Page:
Review Summary: Vicious. Vile. Visceral. Employed to Serve deliver again.
Employed to Serve's sophomore album (The Warmth of a Dying Sun) saw a massive leap in both ambition and quality from their debut (Greyer Than You Remember). It received critical acclaim and even topped Kerrang!'s album of the year list for 2017 as they barraged their way out of the underground.
Following an extensive touring cycle over the last two years, Employed to Serve have unleashed their third album (Eternal Forward Motion)... and it's brilliant.
One element Employed to Serve never disappoint on is riffs and guitar work. This record is no exception. It is rammed to the rafters once again with a concoction of chugging verses, battering breakdowns, and viscerally intense sections.
The dynamics and atmosphere throughout this album are also excellent. Track two (Beneath It All), which feels familiar in some regards to track two on the previous record (Good for Nothing), is a perfect example of where quiet/loud dynamics are employed to great effect to serve the song. Each instrument gets it's brief individual moment in the limelight before being forced back to tussle and tangle with the rest of the band once more.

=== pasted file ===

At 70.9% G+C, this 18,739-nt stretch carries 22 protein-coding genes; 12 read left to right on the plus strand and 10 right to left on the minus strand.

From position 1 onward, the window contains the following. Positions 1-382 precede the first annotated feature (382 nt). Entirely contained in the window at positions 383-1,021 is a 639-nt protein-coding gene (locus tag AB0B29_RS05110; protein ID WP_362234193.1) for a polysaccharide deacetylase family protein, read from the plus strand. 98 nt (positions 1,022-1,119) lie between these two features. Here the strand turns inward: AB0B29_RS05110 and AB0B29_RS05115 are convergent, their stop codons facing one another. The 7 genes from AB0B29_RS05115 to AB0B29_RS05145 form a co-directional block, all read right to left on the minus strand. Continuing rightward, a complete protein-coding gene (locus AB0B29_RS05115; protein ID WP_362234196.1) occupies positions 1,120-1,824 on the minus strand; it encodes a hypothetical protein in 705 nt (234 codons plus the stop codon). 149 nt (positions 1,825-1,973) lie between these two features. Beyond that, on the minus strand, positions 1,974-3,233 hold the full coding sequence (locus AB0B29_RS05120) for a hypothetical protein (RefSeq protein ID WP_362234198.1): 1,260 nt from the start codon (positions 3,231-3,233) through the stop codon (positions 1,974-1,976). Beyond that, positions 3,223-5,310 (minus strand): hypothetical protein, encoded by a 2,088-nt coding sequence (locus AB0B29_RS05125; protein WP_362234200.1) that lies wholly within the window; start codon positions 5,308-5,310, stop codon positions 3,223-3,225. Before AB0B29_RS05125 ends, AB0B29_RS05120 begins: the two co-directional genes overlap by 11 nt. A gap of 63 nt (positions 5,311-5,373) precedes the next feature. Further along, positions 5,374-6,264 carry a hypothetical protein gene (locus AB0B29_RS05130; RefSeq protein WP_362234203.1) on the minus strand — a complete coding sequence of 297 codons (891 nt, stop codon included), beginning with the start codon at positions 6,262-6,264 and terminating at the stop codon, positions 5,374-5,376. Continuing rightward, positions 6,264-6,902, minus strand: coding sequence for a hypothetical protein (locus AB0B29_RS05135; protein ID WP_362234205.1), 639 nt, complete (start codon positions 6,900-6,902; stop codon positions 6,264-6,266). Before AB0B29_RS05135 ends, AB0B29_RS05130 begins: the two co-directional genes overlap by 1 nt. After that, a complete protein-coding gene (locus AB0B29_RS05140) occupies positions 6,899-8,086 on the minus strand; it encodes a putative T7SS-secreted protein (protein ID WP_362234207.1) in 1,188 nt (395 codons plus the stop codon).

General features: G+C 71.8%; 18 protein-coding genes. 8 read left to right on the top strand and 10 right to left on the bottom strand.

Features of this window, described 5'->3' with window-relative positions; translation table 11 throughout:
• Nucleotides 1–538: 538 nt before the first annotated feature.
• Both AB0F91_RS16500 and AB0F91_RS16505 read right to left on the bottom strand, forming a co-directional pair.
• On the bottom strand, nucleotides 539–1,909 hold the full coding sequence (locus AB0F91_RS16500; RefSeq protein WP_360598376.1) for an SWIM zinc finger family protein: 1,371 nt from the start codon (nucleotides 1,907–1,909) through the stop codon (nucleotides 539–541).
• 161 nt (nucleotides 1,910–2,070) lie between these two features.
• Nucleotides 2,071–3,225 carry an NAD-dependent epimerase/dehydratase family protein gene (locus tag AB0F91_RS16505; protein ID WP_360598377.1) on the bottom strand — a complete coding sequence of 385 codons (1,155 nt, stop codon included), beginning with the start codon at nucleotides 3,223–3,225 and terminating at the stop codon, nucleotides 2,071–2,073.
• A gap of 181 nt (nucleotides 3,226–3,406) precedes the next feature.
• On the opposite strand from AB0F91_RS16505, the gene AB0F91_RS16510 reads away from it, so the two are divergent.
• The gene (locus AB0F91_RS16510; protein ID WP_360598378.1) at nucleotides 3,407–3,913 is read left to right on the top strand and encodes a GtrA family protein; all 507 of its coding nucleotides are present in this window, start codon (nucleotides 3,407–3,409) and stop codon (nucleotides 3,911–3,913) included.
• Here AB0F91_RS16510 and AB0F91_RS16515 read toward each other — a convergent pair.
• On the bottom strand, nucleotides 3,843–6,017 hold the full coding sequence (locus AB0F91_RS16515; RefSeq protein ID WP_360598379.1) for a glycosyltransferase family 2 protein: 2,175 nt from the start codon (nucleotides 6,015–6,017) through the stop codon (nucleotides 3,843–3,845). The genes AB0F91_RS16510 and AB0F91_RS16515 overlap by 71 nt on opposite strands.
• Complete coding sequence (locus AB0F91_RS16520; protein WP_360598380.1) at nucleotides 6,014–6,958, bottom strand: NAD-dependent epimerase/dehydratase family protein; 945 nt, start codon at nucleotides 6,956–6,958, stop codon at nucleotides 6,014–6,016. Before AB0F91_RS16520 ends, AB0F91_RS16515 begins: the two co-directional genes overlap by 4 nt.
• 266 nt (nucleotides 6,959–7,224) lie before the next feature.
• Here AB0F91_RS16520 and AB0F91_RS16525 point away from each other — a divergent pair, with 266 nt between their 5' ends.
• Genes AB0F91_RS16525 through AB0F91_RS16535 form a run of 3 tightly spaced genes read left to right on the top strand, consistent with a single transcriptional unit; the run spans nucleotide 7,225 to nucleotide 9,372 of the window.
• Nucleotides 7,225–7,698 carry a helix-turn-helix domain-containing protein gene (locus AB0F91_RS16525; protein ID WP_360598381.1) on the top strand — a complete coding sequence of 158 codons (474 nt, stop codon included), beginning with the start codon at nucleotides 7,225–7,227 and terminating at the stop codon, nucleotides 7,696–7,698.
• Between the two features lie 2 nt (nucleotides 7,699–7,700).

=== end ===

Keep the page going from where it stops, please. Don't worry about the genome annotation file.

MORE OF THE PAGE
Lyrically this album is very strong and attempts to address and attack various social issues throughout. However there are a few lyrics which do border on cringeworthy ("I need to try and block that sink hole in your face" in Force Fed a prime example). Justine Jones' delivery of these lyrics is certainly not cringeworthy though. Her voice is rarely anything but either vicious, gnarly or full of dread. The wild and vile shriek in Harsh Truth prior to the final breakdown will shiver straight down your spine.
One criticism I have of this album is the slower and more atmospheric songs (such as Suspended in Emptiness and album closer Bare Bones on a Blue Sky). Albeit still good, they simply do not reach the soaring heights which the title track and Half Life did on The Warmth of a Dying Sun.
The highlight of this album for me is the penultimate track (Owed Zero). It is a vile and visceral song from start to finish and is where Employed to Serve's influences of hardcore come directly to the forefront.
Overall, Employed to Serve have delivered again. Eternal Forward Motion is another welcomed addition to the collection of excellent records to emerge from the currently vibrant heavy music scene in the UK.